Recently in Published 2000-2004 Category

Title: Me and Orson Welles
Author: Robert Kaplow
Year Published: 2003
Pages: 260

Although Me and Orson Welles is fiction, Robert Kaplow drops 1930s pop-culture references as naturally as if it were 1937 and name drops enough actual performers to fill a dozen Orson Welles productions. It is set in 1937 when a just-twenty-two-years-old Orson Welles produced a stage production of Julius Caesar. That is the second-half of the title, and that much is historical.

The “Me” of the title is the wholly fabricated Richard Samuels. Welles rose to worldwide fame overnight after being cast in a Broadway production of Romeo and Juliet at the young age of nineteen. Samuels was hoping to rise to fame at a similarly young age when he happened to run into Welles himself while taking a stroll through downtown New York after taking a train there from his home in New Jersey. Through a series of coincidences, Samuels is cast in Welles’ upcoming production of Julius Caesar.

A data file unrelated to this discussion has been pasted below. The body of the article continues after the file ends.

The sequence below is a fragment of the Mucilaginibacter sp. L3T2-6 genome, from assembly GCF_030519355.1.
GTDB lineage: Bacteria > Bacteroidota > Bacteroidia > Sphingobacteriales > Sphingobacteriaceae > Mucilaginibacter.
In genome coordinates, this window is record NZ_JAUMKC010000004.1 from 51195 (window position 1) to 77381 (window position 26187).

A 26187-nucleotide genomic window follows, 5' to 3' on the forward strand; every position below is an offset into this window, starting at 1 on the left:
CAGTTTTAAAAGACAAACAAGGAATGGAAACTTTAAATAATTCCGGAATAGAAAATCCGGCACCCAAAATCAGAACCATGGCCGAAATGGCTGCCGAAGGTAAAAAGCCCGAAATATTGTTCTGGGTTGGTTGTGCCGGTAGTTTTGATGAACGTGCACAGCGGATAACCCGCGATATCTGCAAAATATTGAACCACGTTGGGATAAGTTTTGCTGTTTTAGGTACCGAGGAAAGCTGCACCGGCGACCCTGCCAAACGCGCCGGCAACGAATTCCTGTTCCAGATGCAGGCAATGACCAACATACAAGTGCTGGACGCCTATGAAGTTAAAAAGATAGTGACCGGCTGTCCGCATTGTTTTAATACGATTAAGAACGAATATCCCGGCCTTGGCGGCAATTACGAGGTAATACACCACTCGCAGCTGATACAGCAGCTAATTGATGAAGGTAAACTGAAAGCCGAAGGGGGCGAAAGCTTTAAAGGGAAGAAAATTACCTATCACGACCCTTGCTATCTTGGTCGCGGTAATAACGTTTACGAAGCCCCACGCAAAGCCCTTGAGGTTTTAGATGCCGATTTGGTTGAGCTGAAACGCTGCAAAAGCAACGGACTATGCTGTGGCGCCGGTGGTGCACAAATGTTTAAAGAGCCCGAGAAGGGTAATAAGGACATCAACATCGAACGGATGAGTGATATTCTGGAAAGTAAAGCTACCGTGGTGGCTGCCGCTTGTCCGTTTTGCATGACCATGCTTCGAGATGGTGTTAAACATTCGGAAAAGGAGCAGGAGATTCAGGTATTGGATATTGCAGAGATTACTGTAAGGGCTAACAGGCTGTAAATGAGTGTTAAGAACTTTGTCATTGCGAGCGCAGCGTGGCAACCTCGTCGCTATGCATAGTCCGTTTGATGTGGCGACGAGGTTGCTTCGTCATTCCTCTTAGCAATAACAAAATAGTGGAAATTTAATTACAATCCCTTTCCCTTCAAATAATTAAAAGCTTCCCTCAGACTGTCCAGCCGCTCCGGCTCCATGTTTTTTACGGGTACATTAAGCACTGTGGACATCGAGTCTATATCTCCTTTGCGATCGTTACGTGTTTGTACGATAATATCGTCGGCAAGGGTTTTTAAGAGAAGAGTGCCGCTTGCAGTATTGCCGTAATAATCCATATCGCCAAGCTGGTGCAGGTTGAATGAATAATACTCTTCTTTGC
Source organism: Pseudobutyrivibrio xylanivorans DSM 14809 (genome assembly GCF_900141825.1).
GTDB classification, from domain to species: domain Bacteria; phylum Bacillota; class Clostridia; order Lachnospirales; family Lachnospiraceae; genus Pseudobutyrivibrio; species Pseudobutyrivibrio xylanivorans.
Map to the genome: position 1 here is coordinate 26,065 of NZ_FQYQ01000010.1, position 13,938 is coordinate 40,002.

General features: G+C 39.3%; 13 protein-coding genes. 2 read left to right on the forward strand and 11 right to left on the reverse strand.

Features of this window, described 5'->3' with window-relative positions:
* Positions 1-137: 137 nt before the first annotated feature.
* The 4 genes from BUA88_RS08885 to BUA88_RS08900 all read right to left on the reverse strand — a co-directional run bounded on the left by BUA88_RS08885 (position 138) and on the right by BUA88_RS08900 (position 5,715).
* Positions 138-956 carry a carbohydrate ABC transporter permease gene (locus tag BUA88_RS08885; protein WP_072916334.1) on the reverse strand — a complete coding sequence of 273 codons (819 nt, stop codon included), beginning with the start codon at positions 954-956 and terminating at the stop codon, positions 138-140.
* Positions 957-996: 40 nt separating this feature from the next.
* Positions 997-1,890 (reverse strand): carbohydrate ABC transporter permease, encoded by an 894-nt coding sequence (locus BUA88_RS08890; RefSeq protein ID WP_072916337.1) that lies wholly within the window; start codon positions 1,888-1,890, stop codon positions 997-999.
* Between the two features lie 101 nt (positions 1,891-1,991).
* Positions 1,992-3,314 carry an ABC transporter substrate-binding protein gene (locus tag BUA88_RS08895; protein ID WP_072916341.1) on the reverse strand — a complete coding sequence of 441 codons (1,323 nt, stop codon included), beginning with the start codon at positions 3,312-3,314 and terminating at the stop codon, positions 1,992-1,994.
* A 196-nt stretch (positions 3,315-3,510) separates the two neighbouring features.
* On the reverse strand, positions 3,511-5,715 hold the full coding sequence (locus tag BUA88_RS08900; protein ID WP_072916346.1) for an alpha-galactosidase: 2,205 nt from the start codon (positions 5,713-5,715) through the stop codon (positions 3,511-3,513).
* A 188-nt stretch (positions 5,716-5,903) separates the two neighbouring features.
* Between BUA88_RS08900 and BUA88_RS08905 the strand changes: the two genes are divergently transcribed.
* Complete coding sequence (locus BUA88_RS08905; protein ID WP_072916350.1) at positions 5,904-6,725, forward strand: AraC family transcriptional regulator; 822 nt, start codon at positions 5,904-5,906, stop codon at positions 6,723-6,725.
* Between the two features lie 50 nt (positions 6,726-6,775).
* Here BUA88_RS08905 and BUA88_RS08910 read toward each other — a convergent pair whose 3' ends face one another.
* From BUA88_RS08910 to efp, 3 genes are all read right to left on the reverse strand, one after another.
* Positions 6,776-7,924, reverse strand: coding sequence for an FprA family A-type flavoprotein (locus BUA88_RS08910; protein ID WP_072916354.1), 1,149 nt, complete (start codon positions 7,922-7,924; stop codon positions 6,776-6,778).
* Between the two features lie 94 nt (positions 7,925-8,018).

For me the first-half of the title (Richard Samuels) was mostly uninteresting while the second-half (Orson Welles) was fascinating. Kaplow hits the nail on the head with his portrayal of Welles’ personality. Whenever the book would veer—fortunately, usually for no more than a chapter or two—to Samuels’ home life, I would be thinking the whole time, get back to Welles, get back to Welles!